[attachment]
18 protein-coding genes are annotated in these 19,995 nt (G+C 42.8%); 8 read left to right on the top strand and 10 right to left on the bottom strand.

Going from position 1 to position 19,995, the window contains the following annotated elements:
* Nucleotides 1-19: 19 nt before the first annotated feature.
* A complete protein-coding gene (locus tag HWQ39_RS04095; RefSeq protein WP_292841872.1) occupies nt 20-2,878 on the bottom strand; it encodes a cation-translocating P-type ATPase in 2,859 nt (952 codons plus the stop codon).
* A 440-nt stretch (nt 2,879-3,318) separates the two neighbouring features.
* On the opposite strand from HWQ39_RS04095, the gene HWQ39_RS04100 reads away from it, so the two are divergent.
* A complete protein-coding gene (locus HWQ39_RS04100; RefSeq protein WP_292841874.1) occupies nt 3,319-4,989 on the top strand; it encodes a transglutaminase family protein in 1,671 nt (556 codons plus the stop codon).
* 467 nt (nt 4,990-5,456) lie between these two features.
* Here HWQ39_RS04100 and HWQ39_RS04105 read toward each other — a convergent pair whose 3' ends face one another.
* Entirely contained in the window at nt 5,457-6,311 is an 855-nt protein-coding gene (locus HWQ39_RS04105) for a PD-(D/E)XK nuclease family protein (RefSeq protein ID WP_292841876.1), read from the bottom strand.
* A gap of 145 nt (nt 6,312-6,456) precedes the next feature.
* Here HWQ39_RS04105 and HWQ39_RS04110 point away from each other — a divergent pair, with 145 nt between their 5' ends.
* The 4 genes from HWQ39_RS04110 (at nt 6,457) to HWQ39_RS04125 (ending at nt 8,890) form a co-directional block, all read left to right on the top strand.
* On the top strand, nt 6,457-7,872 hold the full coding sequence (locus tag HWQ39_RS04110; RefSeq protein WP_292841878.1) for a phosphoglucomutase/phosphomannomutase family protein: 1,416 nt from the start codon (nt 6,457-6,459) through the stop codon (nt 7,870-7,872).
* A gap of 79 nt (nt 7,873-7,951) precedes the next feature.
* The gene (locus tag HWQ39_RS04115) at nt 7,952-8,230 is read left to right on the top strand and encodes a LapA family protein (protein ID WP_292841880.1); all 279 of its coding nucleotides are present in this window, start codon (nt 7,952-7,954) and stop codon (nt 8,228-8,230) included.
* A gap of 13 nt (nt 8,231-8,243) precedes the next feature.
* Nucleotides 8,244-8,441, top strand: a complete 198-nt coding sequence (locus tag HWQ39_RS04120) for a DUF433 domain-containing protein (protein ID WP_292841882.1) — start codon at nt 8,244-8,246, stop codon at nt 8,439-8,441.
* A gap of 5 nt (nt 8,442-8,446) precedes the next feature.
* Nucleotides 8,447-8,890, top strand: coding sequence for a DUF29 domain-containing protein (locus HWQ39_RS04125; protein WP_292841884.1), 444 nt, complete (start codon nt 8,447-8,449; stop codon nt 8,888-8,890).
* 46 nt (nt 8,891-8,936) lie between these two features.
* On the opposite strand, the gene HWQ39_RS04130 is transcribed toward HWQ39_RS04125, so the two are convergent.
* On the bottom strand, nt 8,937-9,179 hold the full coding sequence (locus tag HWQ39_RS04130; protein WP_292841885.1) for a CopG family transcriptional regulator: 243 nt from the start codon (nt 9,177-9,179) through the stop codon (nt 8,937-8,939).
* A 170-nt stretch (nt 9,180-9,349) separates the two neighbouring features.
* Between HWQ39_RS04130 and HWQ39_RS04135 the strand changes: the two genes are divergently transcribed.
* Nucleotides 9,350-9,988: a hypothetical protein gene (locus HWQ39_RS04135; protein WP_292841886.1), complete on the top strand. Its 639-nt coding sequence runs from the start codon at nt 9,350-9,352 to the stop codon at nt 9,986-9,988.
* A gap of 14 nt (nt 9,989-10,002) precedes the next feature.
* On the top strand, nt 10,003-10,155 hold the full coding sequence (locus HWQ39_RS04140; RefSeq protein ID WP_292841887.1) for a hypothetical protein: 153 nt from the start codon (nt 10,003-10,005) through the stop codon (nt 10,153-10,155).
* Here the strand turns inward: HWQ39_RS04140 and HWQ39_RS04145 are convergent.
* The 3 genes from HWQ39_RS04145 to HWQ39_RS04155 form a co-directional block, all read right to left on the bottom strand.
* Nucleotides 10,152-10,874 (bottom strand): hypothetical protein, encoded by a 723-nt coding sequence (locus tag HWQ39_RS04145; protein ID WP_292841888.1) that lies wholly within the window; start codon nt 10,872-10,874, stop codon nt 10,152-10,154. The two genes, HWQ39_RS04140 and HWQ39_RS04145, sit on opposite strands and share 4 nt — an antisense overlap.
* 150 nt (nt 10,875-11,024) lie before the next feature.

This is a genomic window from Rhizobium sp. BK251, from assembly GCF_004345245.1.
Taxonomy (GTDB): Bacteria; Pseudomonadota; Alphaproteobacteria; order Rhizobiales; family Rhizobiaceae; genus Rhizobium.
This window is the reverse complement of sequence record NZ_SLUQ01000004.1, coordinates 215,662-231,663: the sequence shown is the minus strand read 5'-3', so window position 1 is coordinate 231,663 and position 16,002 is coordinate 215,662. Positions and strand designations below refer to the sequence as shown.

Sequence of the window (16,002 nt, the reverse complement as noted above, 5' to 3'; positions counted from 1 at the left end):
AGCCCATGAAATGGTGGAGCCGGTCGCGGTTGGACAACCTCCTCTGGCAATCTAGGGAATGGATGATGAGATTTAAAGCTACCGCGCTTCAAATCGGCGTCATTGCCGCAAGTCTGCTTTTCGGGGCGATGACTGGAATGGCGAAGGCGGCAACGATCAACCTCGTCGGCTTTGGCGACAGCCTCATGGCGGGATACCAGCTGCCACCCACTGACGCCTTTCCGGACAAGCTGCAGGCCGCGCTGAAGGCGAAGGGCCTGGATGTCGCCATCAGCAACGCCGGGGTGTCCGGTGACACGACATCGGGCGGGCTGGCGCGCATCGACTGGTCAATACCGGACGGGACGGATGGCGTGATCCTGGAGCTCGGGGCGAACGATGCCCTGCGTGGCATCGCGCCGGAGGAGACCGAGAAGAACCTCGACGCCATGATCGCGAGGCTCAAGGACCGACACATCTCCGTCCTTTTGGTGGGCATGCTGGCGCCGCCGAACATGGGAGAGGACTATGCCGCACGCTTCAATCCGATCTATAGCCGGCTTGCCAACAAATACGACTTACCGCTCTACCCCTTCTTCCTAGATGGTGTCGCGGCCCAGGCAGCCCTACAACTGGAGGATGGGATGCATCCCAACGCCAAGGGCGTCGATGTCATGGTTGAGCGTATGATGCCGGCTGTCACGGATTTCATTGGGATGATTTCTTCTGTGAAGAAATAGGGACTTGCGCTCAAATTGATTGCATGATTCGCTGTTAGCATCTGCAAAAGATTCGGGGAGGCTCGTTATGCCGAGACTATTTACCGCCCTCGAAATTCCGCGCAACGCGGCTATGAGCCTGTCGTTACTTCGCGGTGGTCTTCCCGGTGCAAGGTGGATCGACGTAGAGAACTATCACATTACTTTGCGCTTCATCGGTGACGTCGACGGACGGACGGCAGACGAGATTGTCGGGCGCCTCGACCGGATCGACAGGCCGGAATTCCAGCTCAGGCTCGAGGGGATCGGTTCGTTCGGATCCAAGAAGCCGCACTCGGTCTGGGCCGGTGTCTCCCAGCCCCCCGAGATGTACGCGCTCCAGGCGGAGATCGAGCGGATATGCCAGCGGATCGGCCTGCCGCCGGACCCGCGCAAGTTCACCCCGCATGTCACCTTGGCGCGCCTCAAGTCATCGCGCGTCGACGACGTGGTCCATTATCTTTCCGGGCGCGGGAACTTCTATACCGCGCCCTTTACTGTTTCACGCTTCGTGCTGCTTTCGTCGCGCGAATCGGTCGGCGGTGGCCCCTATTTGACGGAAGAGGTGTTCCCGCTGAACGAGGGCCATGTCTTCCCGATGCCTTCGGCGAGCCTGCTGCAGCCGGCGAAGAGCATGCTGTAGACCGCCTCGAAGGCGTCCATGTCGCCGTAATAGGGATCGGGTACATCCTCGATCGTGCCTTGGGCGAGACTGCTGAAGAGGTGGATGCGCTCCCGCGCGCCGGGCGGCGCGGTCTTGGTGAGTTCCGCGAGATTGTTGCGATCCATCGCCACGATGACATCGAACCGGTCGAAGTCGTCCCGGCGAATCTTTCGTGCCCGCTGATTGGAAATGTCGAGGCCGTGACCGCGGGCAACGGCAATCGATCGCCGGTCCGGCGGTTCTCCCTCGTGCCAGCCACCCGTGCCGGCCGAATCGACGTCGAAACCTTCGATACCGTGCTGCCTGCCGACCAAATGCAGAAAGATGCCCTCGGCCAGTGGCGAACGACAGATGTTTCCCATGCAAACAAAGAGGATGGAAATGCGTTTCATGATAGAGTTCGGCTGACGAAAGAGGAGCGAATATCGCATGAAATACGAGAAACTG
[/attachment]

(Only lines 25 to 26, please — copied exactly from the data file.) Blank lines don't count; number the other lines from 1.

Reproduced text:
* Between HWQ39_RS04130 and HWQ39_RS04135 the strand changes: the two genes are divergently transcribed.
* Nucleotides 9,350-9,988: a hypothetical protein gene (locus HWQ39_RS04135; protein WP_292841886.1), complete on the top strand. Its 639-nt coding sequence runs from the start codon at nt 9,350-9,352 to the stop codon at nt 9,986-9,988.